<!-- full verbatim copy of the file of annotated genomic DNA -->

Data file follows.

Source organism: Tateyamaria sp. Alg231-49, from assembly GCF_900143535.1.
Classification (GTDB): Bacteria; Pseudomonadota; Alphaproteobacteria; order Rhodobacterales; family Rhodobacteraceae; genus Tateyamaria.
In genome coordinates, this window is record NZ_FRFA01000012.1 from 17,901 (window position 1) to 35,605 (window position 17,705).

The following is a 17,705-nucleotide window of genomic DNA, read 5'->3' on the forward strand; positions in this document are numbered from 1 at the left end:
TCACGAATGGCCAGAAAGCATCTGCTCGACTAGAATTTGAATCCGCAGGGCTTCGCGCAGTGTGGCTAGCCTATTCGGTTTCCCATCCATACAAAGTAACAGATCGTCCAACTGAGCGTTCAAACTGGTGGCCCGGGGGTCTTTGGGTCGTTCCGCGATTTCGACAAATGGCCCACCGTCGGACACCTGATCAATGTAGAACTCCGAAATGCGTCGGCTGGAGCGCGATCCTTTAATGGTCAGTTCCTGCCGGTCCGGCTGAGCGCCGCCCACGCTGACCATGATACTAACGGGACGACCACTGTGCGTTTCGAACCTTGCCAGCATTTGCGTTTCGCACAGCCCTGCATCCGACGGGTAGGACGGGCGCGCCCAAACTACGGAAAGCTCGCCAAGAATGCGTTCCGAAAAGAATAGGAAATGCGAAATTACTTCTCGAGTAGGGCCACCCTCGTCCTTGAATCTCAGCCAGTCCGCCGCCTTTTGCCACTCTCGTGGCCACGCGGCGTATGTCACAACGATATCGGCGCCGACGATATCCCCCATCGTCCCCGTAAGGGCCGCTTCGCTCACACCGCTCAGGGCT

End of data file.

Source organism: Tateyamaria sp. Alg231-49, from assembly GCF_900143535.1.
Classification (GTDB): Bacteria; Pseudomonadota; Alphaproteobacteria; order Rhodobacterales; family Rhodobacteraceae; genus Tateyamaria.
In genome coordinates, this window is record NZ_FRFA01000012.1 from 17,901 (window position 1) to 35,605 (window position 17,705).

The following is a 17,705-nucleotide window of genomic DNA, read 5'->3' on the forward strand; positions in this document are numbered from 1 at the left end:
TCACGAATGGCCAGAAAGCATCTGCTCGACTAGAATTTGAATCCGCAGGGCTTCGCGCAGTGTGGCTAGCCTATTCGGTTTCCCATCCATACAAAGTAACAGATCGTCCAACTGAGCGTTCAAACTGGTGGCCCGGGGGTCTTTGGGTCGTTCCGCGATTTCGACAAATGGCCCACCGTCGGACACCTGATCAATGTAGAACTCCGAAATGCGTCGGCTGGAGCGCGATCCTTTAATGGTCAGTTCCTGCCGGTCCGGCTGAGCGCCGCCCACGCTGACCATGATACTAACGGGACGACCACTGTGCGTTTCGAACCTTGCCAGCATTTGCGTTTCGCACAGCCCTGCATCCGACGGGTAGGACGGGCGCGCCCAAACTACGGAAAGCTCGCCAAGAATGCGTTCCGAAAAGAATAGGAAATGCGAAATTACTTCTCGAGTAGGGCCACCCTCGTCCTTGAATCTCAGCCAGTCCGCCGCCTTTTGCCACTCTCGTGGCCACGCGGCGTATGTCACAACGATATCGGCGCCGACGATATCCCCCATCGTCCCCGTAAGGGCCGCTTCGCTCACACCGCTCAGGGCT